Dunno any other whys.wherefores of this particular album, but as far as free jazz rarities go this might be one of the tippy tip top of the iceberg. Alto saxist Kazutoki "Kappo" Umezu and pianist/bass clarinetist Yorituki Harada are joined by some of the hottest loft/free players from the En Why See scene on this '75 session that once again proves the fruitility
Sure he ain't Bob Bailey, but Mandell Kramer does a really good Johnny Dollar on these early-sixties radio dramas which rank amongst the last of this particular breed, not counting various revivals which were more nostalgic rehash'n anything. It's kinda strange to think that these kinda shows were still goin' on as late as '62 but they were, and if that is the case this series helped bring the genre to a hotcha end with two great episodes, one dealing with the pilfering of a rare painting and the other these two lookalike guys who years after the fact are kinda/sorta involved in a new insurance payoff scheme, one involuntarily. As they used to say, your mind is the only visual theatre to contend with, and hopefully the stage hands won't go out on strike!
These are the same guys who later on became the Five Man Electrical Band and had a socially relevant chart topper called "Signs" back '71 way. But back inna sixties these Staccatos weren't into the hip youth plight groove yet, preferring to crank out soft rock that was too raucous for the old folks but too tame for the Rolling Stones crowd. And they sure did a good job of it producing material that some could call "wimp rock" yet doing a good enough job with their chosen style to the point where you don't feel like flicking it off. Sunshine-y pop numbers abound, including a cover of Steve Stills via the Mojo Men's "Sit Down I Think I Love You" slushed up for maximum adolescent girl schmooze effect.
I mean, WHO ELSE but #1 Lex Barker fan inna world Bill Shute would even think of compiling various brief soundclips of Barker dialogue and slapping it on a disque totaling a little over six minutes anyway??? You try to guess which moom pitchers these dialog snips come from while the whiz by you faster'n Bill himself trailing down the street after an old issue of Charlton's DR. GRAVES that blew outta his mitts, and be surprised if you actually do recognize one or two of 'em! As for me, I think this woulda sounded grand if some noise-cut up act like Smegma got hold of it and added their variety of squeaky toys and oscillating whoops to the entire thing, but don't tell Bill I said that.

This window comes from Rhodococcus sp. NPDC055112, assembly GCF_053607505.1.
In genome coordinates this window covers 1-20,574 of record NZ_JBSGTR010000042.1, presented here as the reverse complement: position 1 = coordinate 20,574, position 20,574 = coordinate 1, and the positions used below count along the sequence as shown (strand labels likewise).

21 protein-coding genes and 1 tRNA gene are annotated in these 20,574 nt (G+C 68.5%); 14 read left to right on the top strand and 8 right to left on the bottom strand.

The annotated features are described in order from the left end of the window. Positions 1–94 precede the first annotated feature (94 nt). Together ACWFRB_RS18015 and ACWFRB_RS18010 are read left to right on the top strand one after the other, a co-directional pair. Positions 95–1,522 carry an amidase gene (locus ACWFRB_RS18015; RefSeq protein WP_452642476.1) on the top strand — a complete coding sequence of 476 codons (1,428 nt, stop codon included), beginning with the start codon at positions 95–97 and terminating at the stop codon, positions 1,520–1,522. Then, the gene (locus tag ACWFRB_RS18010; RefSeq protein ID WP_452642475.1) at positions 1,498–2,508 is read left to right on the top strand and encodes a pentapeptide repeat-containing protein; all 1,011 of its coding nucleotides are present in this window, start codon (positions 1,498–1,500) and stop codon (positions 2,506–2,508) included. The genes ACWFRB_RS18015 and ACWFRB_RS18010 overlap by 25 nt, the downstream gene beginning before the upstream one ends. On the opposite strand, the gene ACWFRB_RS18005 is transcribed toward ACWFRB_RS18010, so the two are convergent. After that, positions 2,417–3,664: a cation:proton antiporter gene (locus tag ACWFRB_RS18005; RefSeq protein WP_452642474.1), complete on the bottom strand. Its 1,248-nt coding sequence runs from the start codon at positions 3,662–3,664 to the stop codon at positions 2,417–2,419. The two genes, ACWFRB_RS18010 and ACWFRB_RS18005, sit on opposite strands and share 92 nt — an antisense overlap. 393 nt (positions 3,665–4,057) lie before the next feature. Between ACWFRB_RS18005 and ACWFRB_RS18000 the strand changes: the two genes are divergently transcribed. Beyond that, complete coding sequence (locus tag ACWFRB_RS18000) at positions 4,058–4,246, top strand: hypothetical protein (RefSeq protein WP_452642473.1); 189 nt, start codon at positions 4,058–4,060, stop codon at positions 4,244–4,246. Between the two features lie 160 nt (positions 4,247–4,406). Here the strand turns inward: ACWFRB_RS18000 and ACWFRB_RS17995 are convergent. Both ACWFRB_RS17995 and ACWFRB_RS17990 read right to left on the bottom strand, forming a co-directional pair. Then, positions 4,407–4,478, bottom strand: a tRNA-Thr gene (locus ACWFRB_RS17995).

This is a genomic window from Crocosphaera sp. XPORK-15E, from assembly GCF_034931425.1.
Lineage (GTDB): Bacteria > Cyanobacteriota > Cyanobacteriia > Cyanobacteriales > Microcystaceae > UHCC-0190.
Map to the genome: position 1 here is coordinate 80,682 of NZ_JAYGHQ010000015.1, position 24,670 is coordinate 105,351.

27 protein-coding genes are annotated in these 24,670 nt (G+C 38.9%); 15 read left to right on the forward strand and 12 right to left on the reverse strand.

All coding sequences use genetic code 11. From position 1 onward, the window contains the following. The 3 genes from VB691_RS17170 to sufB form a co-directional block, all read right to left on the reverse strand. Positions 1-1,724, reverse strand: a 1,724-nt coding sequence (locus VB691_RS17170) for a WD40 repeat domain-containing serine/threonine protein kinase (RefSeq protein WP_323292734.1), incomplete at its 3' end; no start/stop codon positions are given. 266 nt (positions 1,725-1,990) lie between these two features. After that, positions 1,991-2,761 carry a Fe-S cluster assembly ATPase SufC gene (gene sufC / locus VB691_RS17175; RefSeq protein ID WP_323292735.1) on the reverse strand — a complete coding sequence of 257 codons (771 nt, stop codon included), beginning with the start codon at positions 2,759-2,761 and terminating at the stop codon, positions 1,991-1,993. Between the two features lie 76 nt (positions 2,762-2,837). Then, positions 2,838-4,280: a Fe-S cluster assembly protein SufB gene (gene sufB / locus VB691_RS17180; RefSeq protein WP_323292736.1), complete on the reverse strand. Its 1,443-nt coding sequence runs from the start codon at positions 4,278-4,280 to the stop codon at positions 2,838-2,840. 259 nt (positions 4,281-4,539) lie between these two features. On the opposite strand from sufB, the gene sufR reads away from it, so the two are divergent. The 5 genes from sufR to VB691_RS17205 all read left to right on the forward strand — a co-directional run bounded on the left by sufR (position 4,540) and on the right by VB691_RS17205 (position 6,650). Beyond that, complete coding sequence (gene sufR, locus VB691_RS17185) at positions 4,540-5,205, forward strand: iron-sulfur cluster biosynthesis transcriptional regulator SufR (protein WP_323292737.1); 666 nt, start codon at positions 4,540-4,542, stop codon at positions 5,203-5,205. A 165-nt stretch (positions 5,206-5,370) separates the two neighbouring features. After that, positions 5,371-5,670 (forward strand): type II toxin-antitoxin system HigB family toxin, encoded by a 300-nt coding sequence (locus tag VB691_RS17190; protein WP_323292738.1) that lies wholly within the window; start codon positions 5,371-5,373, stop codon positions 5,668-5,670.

***Various Artists-MIRROR FATTY SPINACH JUNGLE CD-r burn (Bill Shute)
This one has been moiling in the CD-r stack for quite some time so I thought it the right and proper thing to give the thing its proper spin before ignoring it for all eternity. As usual this is a super collection of rarities including (besides an obscure Wilson Pickett track) a great early-sixties garage thumpin' instrumental from the Pastels, good 'n fruity slush pop from Pinkerton's Assorted Colours, creepy cheap "song poems" from Johnny Williams, hot 'n lowbrow blues jazz from the Three Sounds and a whole load of things I'll think up about once I get to hear this (I am typing while the platter is playing, time saver I am and shall remain!). I doubt that the Spades here are """thee""" Spades of Roky fame (I also doubt they're the NYC group goin' under that name inna eighties!) but they sure play good late-fifties instrumental rock as do Shoestring, the Beas and of course Dick Dale. Pretty good selection ya got there Bill...do you take requests by any chance???